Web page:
U.S. Will Help Transfer Soviet-Made Tanks to Ukraine

WASHINGTON — The Biden administration will work with allies to transfer Soviet-made tanks to bolster Ukraine’s defenses in the country’s eastern Donbas region, a US official said Friday.

The decision to act as an intermediary to transfer the Soviet-made tanks, which Ukrainian troops know how to use, comes in response to a request from Ukraine’s President Volodymyr Zelensky, the official said. It is the first time in the war that the United States has helped to transfer tanks.

The official said the transfers would begin soon, but declined to say how many tanks would be shipped or which countries they would come from. They will allow Ukraine to conduct long-range artillery strikes on Russian targets in Donbas, the official said, speaking on condition of anonymity as he was not authorized to speak publicly.

The arrival of the tanks could signal a new phase in the war, which is five weeks old and dominated by Russian airborne attacks on Ukrainian cities and installations, and a stalled Russian advance on the ground. Earlier this week, Russian officials indicated they were shifting their efforts to eastern Ukraine, where Russian-backed separatists have been fighting Ukrainian soldiers since 2014.

Zelensky on Sunday called on NATO allies to provide tanks and planes, in addition to the anti-tank and anti-aircraft weapons that have become a staple of arms transfers to Ukraine from the West. Frustrated at what he sees as a slow pace of arms transfers, Mr. Zelensky specifically about tanks, in comments a day after President Biden met senior Ukrainian officials in Poland.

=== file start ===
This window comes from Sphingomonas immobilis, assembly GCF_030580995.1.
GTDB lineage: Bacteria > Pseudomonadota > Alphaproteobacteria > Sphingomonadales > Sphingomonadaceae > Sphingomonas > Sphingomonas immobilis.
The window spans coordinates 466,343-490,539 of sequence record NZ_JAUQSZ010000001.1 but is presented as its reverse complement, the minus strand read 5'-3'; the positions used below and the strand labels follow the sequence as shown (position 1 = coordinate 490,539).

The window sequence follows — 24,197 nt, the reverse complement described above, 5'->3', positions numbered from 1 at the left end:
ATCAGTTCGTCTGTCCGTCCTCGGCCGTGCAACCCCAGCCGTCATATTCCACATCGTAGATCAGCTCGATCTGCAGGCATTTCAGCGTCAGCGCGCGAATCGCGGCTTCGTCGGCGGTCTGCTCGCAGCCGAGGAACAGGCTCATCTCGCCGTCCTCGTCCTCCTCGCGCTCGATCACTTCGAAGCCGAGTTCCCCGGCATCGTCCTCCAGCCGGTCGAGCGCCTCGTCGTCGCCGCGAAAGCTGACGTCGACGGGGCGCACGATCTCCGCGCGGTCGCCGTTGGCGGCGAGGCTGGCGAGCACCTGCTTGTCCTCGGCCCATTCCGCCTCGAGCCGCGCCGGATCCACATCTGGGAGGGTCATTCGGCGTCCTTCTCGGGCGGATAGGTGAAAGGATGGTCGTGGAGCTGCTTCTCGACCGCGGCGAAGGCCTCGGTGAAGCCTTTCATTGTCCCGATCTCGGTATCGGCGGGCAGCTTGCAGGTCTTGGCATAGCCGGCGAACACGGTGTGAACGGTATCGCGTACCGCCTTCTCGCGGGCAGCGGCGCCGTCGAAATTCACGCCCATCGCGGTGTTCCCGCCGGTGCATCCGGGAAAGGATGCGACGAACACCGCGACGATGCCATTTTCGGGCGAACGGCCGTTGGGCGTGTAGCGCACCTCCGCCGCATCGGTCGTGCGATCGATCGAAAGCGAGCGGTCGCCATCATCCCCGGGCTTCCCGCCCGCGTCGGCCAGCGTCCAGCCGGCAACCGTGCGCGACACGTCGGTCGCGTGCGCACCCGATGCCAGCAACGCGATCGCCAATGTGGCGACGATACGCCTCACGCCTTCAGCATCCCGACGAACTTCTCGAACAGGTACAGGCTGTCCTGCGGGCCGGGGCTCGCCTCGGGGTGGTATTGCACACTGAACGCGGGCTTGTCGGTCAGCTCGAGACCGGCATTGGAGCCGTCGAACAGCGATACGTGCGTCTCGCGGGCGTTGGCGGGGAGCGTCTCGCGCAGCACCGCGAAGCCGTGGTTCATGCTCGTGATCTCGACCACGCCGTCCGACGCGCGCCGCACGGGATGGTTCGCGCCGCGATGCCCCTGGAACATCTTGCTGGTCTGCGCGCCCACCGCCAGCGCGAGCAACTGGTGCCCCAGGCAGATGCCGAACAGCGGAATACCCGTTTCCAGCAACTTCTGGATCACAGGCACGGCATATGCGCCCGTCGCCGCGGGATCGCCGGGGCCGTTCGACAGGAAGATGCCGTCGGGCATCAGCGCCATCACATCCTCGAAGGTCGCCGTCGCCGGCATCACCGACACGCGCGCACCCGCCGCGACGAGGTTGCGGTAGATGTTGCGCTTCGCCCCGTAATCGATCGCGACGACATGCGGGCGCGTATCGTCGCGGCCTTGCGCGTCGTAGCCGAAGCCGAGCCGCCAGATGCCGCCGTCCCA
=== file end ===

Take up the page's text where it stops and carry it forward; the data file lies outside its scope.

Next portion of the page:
An angry Mr. Zelensky criticized the West for what he called his “ping pong” over arms transfers. “I spoke to Mariupol’s defenders today,” he said, referring to the besieged city that has been under attack by Russia for four weeks. “If only those who spent 31 days thinking about handing in dozens of jets and tanks had had 1 percent of their courage.”

In the past, the Biden administration has gone to great lengths to label the weapons it supplies to Ukraine as defensive and has focused on smaller, easily portable weapons. But as the war progressed, the definition of defensive has become more elastic.

Ukraine had already found one source of tanks, which captured at least 161 from Russia on the battlefield, according to the military analysis site Oryx, although Russia has also destroyed a number of Ukrainian tanks. Russia, for its part, has captured 43 Ukrainian tanks, according to analysts studying photos and videos on social media.

The decision to transfer the tanks comes as the Ukrainian army has continued to reverse the Russian advance. Pentagon officials have been quick to point out that Russia’s pivot to Donbas and away from capturing Kiev, the capital, could be a necessity for Moscow after Russian forces ground to a halt in the central part of the country.

On Wednesday, officials of the Biden administration, citing declassified US intelligence, said that Russia’s President Vladimir V. Putin had been misinformed by his advisers about the Russian military’s problems in Ukraine. The intelligence agency, US officials said, also revealed what appeared to be growing tension between Mr Putin and his defense secretary, Sergei K. Shoigu, who was once one of the most trusted members of the Kremlin’s inner circle.

Russian officials have disputed the allegations, and the Kremlin on Thursday called it a “complete misunderstanding” about the situation that could have “bad consequences”.

SOURCE – www.nytimes.com

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